COMMERCE, Ga. - A major decision in Washington, D.C., is expected next week that could impact the fortunes of Jackson County and the state of Georgia.
The US International Trade Commission is scheduled to decide whether a Korean battery manufacturer stole trade secrets from a rival company and used them to open a new plant in Commerce.
SK Battery America is scheduled to finish the first phase of the plant in 2021. When it’s up and running, the $2.6 billion facility along Interstate 85 promises to employ 2,600 people, earning an average annual pay of $40,000. The plant has already signed a deal to provide lithium-ion batteries for the Volkswagen electric SUV being built in Chattanooga, TN, and the new electric Ford F-150 pickup.
“I think this project has the potential to bring a whole new level of prosperity to the city of Commerce, Jackson County and the whole area of the state,” predicted Commerce Mayor Clark Hill.
The $2.6 billion plant in Commerce is an imposing sight along I-85. Scheduled to open next year, the company has agreed to make batteries for the electric Ford F-150 and an electric VW SUV.
By all accounts, the Korean-owned company has done everything right to impress locals. SK Battery officials have appeared at community events and contributed $120,000 to fund a career academy for high school students who could one day work for the company.
New retail and feeder companies are already planned in and around this community of 7000 people.
But in April 2019, just weeks after a joyful groundbreaking attended by Governor Brian Kemp and other state and federal officials, a darker picture of SK Battery suddenly emerged.
Along with an unhappy rival.
“It’s a broad range of trade secret technology that were taken from LG Chem,” said Song Jung, LG Chem’s attorney for intellectual property.
An official with SK Battery America throws out the first pitch in Commerce last year. The mayor says they're already seeing a positive economic impact on the community. (Courtesy city of Commerce)
LG Chem is another lithium-ion battery manufacturer also based in Korea. Coincidentally, the company's American headquarters are in Atlanta. They’re much larger than SK Battery and its parent company SKI. But in recent years, more than 100 LG Chem employees switched sides. And according to a complaint filed the US International Trade Commission, those former employees took with them some important battery secrets.
“We became very suspicious of SKI,” said Jung. The complaint accused SK Battery of using LG Chem’s trade secrets as part of the Jackson County operation.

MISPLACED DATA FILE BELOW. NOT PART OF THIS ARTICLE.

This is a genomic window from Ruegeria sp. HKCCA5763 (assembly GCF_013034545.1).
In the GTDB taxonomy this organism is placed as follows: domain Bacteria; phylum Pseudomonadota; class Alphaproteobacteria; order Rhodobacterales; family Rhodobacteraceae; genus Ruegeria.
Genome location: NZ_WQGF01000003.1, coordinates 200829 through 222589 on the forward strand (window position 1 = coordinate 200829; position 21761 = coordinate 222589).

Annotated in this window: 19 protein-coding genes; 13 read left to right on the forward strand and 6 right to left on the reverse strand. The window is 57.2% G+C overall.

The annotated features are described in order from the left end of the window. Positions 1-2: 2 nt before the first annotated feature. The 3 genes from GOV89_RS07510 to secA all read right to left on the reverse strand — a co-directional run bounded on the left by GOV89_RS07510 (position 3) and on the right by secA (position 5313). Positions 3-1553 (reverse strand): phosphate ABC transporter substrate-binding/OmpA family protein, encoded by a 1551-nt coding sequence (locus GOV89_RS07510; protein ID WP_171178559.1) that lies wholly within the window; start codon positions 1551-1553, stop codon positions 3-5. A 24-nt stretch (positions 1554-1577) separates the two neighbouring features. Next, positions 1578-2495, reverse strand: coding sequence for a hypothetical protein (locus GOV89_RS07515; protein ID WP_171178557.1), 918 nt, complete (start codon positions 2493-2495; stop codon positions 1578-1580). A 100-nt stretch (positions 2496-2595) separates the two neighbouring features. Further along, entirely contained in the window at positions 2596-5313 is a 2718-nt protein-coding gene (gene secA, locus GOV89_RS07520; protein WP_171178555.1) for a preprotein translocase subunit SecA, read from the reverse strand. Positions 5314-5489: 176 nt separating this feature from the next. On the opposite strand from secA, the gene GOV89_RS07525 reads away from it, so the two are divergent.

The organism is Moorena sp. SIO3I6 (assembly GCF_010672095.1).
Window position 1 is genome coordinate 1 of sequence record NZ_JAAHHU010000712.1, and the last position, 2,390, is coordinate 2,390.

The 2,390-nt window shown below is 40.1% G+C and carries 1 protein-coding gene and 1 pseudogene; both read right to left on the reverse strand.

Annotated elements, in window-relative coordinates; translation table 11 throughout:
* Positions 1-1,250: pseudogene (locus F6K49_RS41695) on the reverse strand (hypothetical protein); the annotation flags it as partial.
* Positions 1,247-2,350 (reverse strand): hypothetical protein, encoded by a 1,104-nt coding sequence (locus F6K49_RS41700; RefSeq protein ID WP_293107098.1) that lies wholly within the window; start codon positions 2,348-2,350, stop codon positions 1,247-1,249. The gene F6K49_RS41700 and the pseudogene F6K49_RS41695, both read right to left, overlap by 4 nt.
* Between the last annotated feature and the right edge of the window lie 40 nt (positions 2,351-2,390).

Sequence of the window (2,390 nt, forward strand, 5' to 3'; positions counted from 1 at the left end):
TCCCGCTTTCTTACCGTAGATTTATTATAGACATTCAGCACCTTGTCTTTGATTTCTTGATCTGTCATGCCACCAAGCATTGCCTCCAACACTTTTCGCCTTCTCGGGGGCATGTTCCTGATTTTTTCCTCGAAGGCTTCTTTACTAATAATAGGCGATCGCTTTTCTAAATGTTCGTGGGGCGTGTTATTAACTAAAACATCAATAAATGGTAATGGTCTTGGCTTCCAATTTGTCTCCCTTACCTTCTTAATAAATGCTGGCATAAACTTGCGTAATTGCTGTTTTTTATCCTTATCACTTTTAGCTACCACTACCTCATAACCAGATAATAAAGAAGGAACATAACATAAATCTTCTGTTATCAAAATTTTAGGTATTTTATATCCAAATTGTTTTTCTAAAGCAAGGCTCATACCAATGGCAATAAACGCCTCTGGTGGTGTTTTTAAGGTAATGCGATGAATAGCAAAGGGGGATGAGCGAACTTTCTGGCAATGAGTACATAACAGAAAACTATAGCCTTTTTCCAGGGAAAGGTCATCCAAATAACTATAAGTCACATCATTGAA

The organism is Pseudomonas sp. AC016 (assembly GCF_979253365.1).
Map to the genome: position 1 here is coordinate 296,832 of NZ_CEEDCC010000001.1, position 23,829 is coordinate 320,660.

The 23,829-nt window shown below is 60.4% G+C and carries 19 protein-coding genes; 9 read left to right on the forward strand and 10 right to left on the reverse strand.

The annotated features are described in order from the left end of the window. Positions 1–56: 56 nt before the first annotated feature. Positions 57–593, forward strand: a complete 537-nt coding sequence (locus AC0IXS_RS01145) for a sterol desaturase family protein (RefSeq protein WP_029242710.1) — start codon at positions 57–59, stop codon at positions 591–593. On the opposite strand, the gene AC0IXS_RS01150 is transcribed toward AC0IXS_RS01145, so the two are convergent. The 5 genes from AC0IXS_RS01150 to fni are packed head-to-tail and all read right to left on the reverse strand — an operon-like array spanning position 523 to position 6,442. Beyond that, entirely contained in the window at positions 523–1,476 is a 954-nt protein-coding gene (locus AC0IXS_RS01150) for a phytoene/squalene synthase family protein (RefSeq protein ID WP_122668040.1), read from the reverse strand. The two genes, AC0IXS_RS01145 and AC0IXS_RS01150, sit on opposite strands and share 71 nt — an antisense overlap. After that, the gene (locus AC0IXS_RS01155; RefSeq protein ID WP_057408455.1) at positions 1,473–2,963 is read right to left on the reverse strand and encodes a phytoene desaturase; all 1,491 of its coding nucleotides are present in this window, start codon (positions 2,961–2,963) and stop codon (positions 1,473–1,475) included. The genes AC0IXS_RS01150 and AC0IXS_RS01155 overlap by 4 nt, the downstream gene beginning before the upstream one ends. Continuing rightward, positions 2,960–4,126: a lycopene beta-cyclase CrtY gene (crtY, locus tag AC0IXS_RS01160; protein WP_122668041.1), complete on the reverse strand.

Even worse, according to the International Trade Commission’s initial determination, SKI tried to hide the evidence, yet did a sloppy job. Investigators recovered deleted emails giving SK employees some suspicious instructions.
“Please delete everything in the emails that discuss L-Company. You know why.”
“Delete every material related to the rival company…”
“Delete this email after completing this directive.”
“It was shocking to all of us,” said Song.
SKI denies doing anything wrong, a spokesman telling the FOX 5 I-Team LG Chem is “using this litigation to stifle competition.”
But the ITC judge wrote because the coverup was so blatant, he ruled against SKI without even giving them a chance to offer a defense.
One of several deleted emails from SKI recovered by investigators from the US International Trade Commission.
The full ITC is expected to decide next week. If the order stands, LG Chem’s complaint could block SKI from importing any of the alleged stolen technology, a competitor putting the Jackson County plant in jeopardy.
Rather than the villain, LG Chem insisted they’re the first victim here.
“Can you imagine if some third party stole trade secret of Coca Cola, went to Jackson County, opened a plant and made a competitive product to Coca Cola?” asked LG Chem’s attorney Jung. “Would you be sympathetic to those people in Jackson County looking for those jobs? This isn’t any different. We’re the victims here. And unfortunately, Georgia is a victim and the people of Jackson County are victims.”
But the mayor of Commerce doesn’t feel like a victim. Hill and other Georgia leaders wrote letters to the ITC urging them to go easy on SKI. He said the revelations haven’t changed his opinion of the company.
“I think what will tell the story going forward is what quality of life that company provides to the citizens and the employees going forward,” said Hill. “And whether or not they remember any of it.”
Commerce mayor Clark Hill said revelations SK Battery America stole trade secrets doesn't change his positive opinion of the company and the prosperity he expects it to bring to his community.
Joe Guy Collier, a spokesman for SK Battery, said his company “has maintained from the beginning that we are interested in resolving this matter so that resources could be better directed toward building up the U.S. auto industry. However, LG Chem remains focused on damaging a competitor at the expense of the U.S. economy, weakening the domestic supply chain for a growing area of manufacturing and hindering innovation that would benefit consumers.”
If SK Battery does lose next week, business experts in Korea predict the two companies will ultimately reach a financial settlement to license the technology in question. Song wouldn’t talk about that.
SK Battery has also had to fend off complaints from a local Congressman about the workforce building the plant. Others have raised concerns about safety, and where some construction workers are living in the area.
State and local governments promised $300 million dollars in tax incentives to SK, the second most ever granted, although most of that is contingent on the plant actually opening, and money flowing through the economy of towns with hopeful names like Commerce.